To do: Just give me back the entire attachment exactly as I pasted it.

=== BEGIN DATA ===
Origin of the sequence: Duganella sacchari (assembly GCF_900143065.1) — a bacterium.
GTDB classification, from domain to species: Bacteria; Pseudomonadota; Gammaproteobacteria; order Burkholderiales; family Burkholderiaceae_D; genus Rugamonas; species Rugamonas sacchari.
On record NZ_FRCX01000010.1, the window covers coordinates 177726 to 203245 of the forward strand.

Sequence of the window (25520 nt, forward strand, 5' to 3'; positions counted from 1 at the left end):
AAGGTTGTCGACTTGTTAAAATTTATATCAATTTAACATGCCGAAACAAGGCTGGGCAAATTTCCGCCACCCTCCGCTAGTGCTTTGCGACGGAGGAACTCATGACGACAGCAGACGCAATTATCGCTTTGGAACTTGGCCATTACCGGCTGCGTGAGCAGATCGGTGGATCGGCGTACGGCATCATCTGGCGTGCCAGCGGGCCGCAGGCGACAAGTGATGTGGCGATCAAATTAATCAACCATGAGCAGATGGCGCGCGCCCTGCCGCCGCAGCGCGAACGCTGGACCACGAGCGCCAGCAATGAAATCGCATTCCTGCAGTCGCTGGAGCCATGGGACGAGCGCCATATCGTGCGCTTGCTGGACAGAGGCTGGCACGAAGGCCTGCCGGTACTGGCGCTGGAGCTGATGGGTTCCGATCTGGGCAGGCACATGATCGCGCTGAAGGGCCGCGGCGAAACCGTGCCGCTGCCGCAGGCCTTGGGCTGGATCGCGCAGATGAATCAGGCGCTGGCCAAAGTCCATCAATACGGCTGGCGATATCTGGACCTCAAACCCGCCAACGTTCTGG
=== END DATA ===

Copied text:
Origin of the sequence: Duganella sacchari (assembly GCF_900143065.1) — a bacterium.
GTDB classification, from domain to species: Bacteria; Pseudomonadota; Gammaproteobacteria; order Burkholderiales; family Burkholderiaceae_D; genus Rugamonas; species Rugamonas sacchari.
On record NZ_FRCX01000010.1, the window covers coordinates 177726 to 203245 of the forward strand.

Sequence of the window (25520 nt, forward strand, 5' to 3'; positions counted from 1 at the left end):
AAGGTTGTCGACTTGTTAAAATTTATATCAATTTAACATGCCGAAACAAGGCTGGGCAAATTTCCGCCACCCTCCGCTAGTGCTTTGCGACGGAGGAACTCATGACGACAGCAGACGCAATTATCGCTTTGGAACTTGGCCATTACCGGCTGCGTGAGCAGATCGGTGGATCGGCGTACGGCATCATCTGGCGTGCCAGCGGGCCGCAGGCGACAAGTGATGTGGCGATCAAATTAATCAACCATGAGCAGATGGCGCGCGCCCTGCCGCCGCAGCGCGAACGCTGGACCACGAGCGCCAGCAATGAAATCGCATTCCTGCAGTCGCTGGAGCCATGGGACGAGCGCCATATCGTGCGCTTGCTGGACAGAGGCTGGCACGAAGGCCTGCCGGTACTGGCGCTGGAGCTGATGGGTTCCGATCTGGGCAGGCACATGATCGCGCTGAAGGGCCGCGGCGAAACCGTGCCGCTGCCGCAGGCCTTGGGCTGGATCGCGCAGATGAATCAGGCGCTGGCCAAAGTCCATCAATACGGCTGGCGATATCTGGACCTCAAACCCGCCAACGTTCTGG